Case Studies

UK Crime Campus proposed

by Mark Rowe

A UK Crime Campus (UKCC) has been proposed, housed in the National Crime Agency (NCA) as a ‘combined brand for a collaborative and shared working environment’ for law enforcement and others, such as businesses. Likewise, Regional Crime Campuses (RCCs) are proposed.

Police (and others such as business counter-fraud managers) are severely constrained in their ability to take on the challenges of serious and organised crime (SOC). They operate in a system with significant capacity constraints and with a set of tools that has not adapted to the evolving nature of crime, according to a review of SOC by the former senior Metropolitan Police man Sir Craig Mackey.

Learning and innovation are rarely systemised to allow adoption by others at scale, and capabilities are duplicated. The review calls for ‘a substantial transformation’ and a restructure and rebalance of how law enforcement and wider government work with each other, and with the private and voluntary sectors, to tackle SOC.

The joint working between police and the private sector would need ‘a stable foundation of secure and interoperable IT’ for data sharing, the review says. Also – something complained about in a Her Majesty’s Inspectorate of Constabulary report last month on regional organised crime units (ROCUs) – change will not only take investment, ‘sustained and coordinated investment over the next five to ten years’. Budgets should be agreed well in advance, to allow crime fighters ‘to be as nimble and technologically adept as those who exploit those technologies to perpetrate crimes’, the report says. For as the report points out, not only is SOC becoming more complex and a growing threat, that amounts to a national security threat, ‘funding to tackle serious and organised crime is uncertain and inefficient’.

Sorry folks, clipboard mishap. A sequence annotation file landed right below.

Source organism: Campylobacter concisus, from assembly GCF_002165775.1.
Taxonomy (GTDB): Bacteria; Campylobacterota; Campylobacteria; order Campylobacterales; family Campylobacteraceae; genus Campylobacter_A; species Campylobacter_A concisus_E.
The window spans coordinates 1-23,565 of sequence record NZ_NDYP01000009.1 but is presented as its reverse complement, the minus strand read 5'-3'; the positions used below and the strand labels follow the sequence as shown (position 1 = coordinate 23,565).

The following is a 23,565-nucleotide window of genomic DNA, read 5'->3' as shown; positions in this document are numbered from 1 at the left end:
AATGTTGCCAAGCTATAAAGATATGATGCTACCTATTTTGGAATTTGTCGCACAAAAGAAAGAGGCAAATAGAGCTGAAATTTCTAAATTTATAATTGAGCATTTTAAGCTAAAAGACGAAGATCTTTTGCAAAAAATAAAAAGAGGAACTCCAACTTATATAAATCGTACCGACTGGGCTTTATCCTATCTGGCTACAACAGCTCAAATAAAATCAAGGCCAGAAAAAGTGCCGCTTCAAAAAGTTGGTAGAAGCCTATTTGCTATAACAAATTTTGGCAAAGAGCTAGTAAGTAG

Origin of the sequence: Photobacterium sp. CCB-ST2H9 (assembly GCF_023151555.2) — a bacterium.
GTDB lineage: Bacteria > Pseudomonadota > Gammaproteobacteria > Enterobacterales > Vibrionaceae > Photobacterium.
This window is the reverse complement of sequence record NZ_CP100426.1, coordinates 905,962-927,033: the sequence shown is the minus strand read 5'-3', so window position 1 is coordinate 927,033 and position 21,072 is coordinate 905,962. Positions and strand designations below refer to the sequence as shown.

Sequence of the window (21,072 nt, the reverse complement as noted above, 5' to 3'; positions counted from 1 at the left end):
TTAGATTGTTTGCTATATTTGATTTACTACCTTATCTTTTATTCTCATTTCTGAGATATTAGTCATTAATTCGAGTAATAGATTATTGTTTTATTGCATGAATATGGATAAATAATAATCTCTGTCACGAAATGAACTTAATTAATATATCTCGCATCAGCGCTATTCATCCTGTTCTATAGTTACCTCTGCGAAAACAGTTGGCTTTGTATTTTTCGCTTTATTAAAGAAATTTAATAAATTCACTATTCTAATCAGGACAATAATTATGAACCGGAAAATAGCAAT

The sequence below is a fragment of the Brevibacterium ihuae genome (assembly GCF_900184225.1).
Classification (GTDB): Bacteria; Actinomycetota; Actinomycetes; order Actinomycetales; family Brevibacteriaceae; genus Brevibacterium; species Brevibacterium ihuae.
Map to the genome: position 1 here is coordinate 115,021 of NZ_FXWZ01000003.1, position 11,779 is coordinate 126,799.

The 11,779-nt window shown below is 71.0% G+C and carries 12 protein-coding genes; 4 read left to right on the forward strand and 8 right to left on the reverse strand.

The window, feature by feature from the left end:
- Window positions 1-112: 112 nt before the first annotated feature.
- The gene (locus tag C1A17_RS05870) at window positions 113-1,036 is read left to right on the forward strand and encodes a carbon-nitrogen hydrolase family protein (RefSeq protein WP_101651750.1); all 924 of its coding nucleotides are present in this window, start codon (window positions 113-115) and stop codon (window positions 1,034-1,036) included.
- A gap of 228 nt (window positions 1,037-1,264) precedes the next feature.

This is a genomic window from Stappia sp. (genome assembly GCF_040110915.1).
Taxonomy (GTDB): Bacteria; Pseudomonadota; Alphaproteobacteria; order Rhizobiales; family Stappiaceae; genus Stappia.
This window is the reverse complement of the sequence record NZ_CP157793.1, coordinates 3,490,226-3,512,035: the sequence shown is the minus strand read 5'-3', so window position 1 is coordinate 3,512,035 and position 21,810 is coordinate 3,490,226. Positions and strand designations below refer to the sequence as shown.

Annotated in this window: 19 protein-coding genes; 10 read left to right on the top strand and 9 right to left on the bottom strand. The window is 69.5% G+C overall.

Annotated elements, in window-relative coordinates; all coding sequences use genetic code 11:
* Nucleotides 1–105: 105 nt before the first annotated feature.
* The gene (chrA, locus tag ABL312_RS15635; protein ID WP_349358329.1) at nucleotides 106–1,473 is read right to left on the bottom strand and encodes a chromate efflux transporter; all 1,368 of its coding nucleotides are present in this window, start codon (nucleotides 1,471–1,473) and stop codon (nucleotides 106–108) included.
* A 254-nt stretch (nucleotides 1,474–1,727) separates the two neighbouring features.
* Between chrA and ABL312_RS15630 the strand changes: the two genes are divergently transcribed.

For the eight-page review, visit


Meanwhile, the UK Government’s Integrated Review of Security, Defence, Development and Foreign Policy, has acknowledged the need for ‘constant vigilance in protecting British citizens from serious and organised crime’.

Sir Craig Mackey, who retired in 2018 as Met Police Deputy Commissioner, was national police lead for business crime. He was tasked with the review in 2019.


For Labour, Conor McGinn, Shadow Security Minister, said: “After ten years of Conservative Government, it is a damning indictment of their record that they stand accused of allowing inefficient systems and ineffective delivery to hamper the fight against serious and organised crime. The Government has time and again delayed publishing this report and now we know why. They need to account for their failings and take on board Sir Craig’s recommendations to ensure the police and law enforcement are able to properly protect and respond to victims and keep our communities secure.”

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